Welcome to iBOutdoor
P1010460

Review: WWTC Thwart Bag

What better way to test new gear than a 10 day expedition in Tasmania?

WWTC is a brand that is not widely known outside of the rafting community in mainland Europe. I first came in to contact with their gear whilst working for a rafting company in Iceland, when a Slovenian guide showed me one of their throwbag belts. Intrigued, I started searching the web for more information…

“WWTC” – short for The White Water Training Centre is a line of rafting-specific equipment designed by Gaspar Goncz, a leading Rescue 3 and IRF instructor from Hungary. The flagship product in the range is the 18m throwbag and carry system, which has received  many positive reviews from those that have used it. More recently though, the brand has expanded to include a 15m waist bag, a 27m rescue line – which can be carried on the thwart of a raft – and also an expedition thwart bag, designed to carry a large Pelicase. 

I was able to take a look at the products first hand whilst on a rafting course in India and that’s when my “Magpie Syndrome” set in. Not being able to fight against my desire for shiny new kit any longer, I placed an order for a thwart bag and also the carrying system for the 27m rescue line. 

DSC_0406

As I was already happy with my HF Compact Alpin throwbag, I used the WWTC carry system to attach my throwline into the raft.

DSC_0400

I found it to be a good way of carrying a throwbag in rafts that don’t have ropes across the thwarts. The HF line fits well and is quick to get at, with none of the usual karabiner faff…

As for the thwart bag, I leant that to a rafting friend of mine, to put it through it’s paces. David Kirk picks up the story…

When I mentioned to IBOUTDOOR that I was going to head down to Tasmania to run the mighty Franklin river, they graciously lent me a WWTC thwart bag to trial on the 10 day expedition.

Telling the crew went something like this:

‘Hey guys, I’m bringing a thwart bag’

‘Why the hell are you bringing extra thwarts, we already have way too much gear!’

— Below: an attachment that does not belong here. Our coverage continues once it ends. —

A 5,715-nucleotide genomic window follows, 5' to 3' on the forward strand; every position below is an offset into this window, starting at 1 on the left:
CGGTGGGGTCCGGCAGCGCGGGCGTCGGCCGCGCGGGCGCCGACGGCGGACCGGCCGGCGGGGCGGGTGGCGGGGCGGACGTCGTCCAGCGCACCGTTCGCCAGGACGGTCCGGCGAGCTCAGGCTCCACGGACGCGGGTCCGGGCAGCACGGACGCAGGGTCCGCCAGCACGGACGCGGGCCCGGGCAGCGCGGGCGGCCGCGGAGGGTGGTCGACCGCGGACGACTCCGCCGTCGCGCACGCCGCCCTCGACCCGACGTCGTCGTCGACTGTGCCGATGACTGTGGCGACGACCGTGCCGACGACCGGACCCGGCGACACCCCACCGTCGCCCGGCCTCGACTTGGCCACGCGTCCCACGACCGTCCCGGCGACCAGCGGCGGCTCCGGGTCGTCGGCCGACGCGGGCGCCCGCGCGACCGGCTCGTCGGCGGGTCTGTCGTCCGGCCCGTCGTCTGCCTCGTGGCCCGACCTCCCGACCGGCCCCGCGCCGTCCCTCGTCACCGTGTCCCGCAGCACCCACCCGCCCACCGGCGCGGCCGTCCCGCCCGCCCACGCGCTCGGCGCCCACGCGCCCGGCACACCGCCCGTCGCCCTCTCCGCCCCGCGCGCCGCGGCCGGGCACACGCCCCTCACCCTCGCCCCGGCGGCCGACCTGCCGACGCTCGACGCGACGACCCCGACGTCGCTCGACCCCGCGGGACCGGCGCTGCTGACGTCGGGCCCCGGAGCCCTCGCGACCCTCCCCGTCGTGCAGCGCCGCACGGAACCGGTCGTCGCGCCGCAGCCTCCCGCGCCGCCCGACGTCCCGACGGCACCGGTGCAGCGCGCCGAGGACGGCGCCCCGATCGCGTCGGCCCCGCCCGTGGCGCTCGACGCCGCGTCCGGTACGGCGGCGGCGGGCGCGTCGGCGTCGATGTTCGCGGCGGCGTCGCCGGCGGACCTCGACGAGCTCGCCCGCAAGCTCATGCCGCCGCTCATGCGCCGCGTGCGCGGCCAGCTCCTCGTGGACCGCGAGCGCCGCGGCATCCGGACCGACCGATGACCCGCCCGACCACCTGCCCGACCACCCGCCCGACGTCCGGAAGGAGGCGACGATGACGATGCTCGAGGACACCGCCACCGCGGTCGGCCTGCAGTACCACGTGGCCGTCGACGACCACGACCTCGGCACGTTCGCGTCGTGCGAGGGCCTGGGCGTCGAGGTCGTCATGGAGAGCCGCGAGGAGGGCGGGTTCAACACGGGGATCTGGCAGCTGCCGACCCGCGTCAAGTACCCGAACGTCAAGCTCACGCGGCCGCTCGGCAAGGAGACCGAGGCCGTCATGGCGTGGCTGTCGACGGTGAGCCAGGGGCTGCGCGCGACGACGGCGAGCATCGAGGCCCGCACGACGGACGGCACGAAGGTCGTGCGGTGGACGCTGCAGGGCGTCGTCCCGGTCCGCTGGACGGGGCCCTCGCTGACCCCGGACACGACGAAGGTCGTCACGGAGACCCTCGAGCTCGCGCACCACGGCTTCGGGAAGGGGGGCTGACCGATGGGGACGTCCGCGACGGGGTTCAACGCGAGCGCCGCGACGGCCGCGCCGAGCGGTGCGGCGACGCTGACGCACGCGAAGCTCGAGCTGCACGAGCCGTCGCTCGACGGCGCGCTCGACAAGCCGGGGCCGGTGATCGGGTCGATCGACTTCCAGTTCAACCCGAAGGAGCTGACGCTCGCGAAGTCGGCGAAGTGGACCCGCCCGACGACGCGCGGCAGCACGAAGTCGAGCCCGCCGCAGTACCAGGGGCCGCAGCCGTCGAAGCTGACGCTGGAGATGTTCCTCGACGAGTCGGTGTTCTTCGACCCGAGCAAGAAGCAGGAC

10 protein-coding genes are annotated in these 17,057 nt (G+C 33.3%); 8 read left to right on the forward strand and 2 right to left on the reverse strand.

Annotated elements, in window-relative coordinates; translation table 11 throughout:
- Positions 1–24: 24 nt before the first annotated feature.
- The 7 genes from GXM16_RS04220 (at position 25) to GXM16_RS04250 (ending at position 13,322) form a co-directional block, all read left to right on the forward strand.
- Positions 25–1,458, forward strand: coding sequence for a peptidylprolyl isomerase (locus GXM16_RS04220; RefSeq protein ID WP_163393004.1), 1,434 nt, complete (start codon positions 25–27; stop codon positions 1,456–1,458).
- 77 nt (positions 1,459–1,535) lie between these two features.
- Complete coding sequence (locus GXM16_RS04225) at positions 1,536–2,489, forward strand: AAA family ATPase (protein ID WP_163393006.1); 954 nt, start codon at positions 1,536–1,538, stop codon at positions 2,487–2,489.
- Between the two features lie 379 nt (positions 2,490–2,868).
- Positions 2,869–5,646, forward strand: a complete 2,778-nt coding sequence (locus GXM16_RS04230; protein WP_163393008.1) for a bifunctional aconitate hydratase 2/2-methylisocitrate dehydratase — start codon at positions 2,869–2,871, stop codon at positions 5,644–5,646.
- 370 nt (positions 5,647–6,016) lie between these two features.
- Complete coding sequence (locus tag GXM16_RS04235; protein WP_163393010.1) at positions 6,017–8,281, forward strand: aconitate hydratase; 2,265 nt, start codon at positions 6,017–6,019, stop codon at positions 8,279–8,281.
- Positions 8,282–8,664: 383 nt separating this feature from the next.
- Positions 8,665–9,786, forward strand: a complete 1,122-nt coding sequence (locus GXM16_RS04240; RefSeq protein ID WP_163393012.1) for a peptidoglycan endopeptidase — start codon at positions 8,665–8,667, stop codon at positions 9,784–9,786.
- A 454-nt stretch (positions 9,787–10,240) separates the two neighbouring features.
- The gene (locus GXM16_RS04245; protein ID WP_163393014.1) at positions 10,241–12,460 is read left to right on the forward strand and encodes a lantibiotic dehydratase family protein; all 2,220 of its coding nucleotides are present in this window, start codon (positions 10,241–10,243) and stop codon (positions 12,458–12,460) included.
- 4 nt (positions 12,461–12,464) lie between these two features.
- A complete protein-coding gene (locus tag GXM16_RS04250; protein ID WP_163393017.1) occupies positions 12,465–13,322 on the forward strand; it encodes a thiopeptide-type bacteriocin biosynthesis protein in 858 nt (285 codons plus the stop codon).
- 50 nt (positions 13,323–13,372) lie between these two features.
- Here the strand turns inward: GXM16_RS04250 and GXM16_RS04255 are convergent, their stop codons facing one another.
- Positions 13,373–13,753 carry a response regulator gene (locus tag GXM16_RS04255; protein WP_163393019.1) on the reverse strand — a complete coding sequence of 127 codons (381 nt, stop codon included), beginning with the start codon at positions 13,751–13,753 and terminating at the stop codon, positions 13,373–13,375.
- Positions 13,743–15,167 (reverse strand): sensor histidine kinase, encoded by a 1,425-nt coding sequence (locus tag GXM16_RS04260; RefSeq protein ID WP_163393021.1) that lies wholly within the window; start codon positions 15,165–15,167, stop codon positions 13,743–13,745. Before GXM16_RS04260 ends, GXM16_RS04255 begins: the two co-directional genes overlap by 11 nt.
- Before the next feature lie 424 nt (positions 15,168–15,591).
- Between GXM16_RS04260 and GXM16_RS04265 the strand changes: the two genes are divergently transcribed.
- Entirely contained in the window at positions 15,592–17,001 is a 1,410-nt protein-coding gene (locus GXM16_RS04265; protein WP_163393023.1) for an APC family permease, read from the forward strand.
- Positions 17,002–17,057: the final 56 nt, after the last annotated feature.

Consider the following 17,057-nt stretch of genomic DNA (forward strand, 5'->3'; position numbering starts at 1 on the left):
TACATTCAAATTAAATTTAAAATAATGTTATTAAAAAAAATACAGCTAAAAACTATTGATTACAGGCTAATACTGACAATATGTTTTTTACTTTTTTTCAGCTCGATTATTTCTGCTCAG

‘No, you peanut, it’s a bag that attaches to the thwart….’

P1010454

So after the initial confusion, we decided to put our rescue rope inside, with a pin kit too. The bag has one main pocket with a small line of prussic rope at the back to attach hardware to, very handy. The side pockets are mesh and close with a fancy draw string. The main pocket isn’t waterproof so we had our rope inside a dry bag.

DSC_0395

 

DSC_0405

The bag attaches via two straps that run around the thwart and then come back through self locking buckles. The buckles were about 20 cms from the bag so it was a little fiddly to fit the bag initially, putting the buckles closer to the bag would have made it easier to attach. There were also 2 separate quick release straps that we used to hold paddles. The quick release buckles were a little bulky which meant that our 2 small paddles weren’t in completely tight, but they didn’t fall out.

DSC_0396

The bag itself is made from heavy duty material that felt very study. The green colour was great; you could always tell which raft had the bag, and therefore which raft needed to run last down the rapid, in case we needed to get rescue gear out.

P1010463

The side pockets are a great idea, we used them to carry sun cream, drink bottles, trash that we found on the river, basically anything small that we needed access to or needed to store quickly. We would’ve liked to see a zipper on one side though, because when we had a flip, the sun cream fell out of the pocket and needed rescuing.

The bag also doubles as a backpack to wear on portages, and although it was not built to be the world’s most comfortable backpack, it did the job and allowed two free hands to be used to prevent oneself from slipping and falling into a grade 6 death hole.

Overall, the bag ended up being a valued member of the expedition due to its perfect size, heavy duty materials and well thought-out features. Having your rescue gear obvious and accessible is a must on the river and this bag makes that possible. 

Having spoken to Gaspar, the designer, I was impressed to hear that the gear mentioned here is already under re-development, to make improvements on the original. I look forward to watching the brand grow with more exciting products in future.

More info on the WWTC product line can be found here. For rafting courses, safety training and updates on the famous “River Rescue Race” check out their Facebook Page.

Take a look at the iboutdoor review of the the WWTC throwbag range.

Drop a comment

Your email address will not be published.

%d bloggers like this: